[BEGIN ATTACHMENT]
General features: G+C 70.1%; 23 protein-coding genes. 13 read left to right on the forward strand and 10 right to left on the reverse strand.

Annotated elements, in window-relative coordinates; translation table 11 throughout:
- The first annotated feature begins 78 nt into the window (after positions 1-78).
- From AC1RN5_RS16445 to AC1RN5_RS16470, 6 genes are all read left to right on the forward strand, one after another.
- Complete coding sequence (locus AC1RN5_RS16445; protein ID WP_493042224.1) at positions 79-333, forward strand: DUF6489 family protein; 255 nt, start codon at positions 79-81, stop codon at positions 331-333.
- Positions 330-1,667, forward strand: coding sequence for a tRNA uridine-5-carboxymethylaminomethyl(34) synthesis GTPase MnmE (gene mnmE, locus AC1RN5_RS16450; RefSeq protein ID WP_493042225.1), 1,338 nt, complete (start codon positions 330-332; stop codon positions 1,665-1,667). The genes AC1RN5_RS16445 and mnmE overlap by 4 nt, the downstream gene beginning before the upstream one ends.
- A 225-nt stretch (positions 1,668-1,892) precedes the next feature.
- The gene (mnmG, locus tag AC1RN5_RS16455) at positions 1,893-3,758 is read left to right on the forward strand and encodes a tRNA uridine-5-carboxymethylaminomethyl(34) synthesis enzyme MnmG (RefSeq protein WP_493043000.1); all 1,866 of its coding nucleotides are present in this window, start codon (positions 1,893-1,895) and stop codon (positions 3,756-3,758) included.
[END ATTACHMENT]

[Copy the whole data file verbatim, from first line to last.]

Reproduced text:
General features: G+C 70.1%; 23 protein-coding genes. 13 read left to right on the forward strand and 10 right to left on the reverse strand.

Annotated elements, in window-relative coordinates; translation table 11 throughout:
- The first annotated feature begins 78 nt into the window (after positions 1-78).
- From AC1RN5_RS16445 to AC1RN5_RS16470, 6 genes are all read left to right on the forward strand, one after another.
- Complete coding sequence (locus AC1RN5_RS16445; protein ID WP_493042224.1) at positions 79-333, forward strand: DUF6489 family protein; 255 nt, start codon at positions 79-81, stop codon at positions 331-333.
- Positions 330-1,667, forward strand: coding sequence for a tRNA uridine-5-carboxymethylaminomethyl(34) synthesis GTPase MnmE (gene mnmE, locus AC1RN5_RS16450; RefSeq protein ID WP_493042225.1), 1,338 nt, complete (start codon positions 330-332; stop codon positions 1,665-1,667). The genes AC1RN5_RS16445 and mnmE overlap by 4 nt, the downstream gene beginning before the upstream one ends.
- A 225-nt stretch (positions 1,668-1,892) precedes the next feature.
- The gene (mnmG, locus tag AC1RN5_RS16455) at positions 1,893-3,758 is read left to right on the forward strand and encodes a tRNA uridine-5-carboxymethylaminomethyl(34) synthesis enzyme MnmG (RefSeq protein WP_493043000.1); all 1,866 of its coding nucleotides are present in this window, start codon (positions 1,893-1,895) and stop codon (positions 3,756-3,758) included.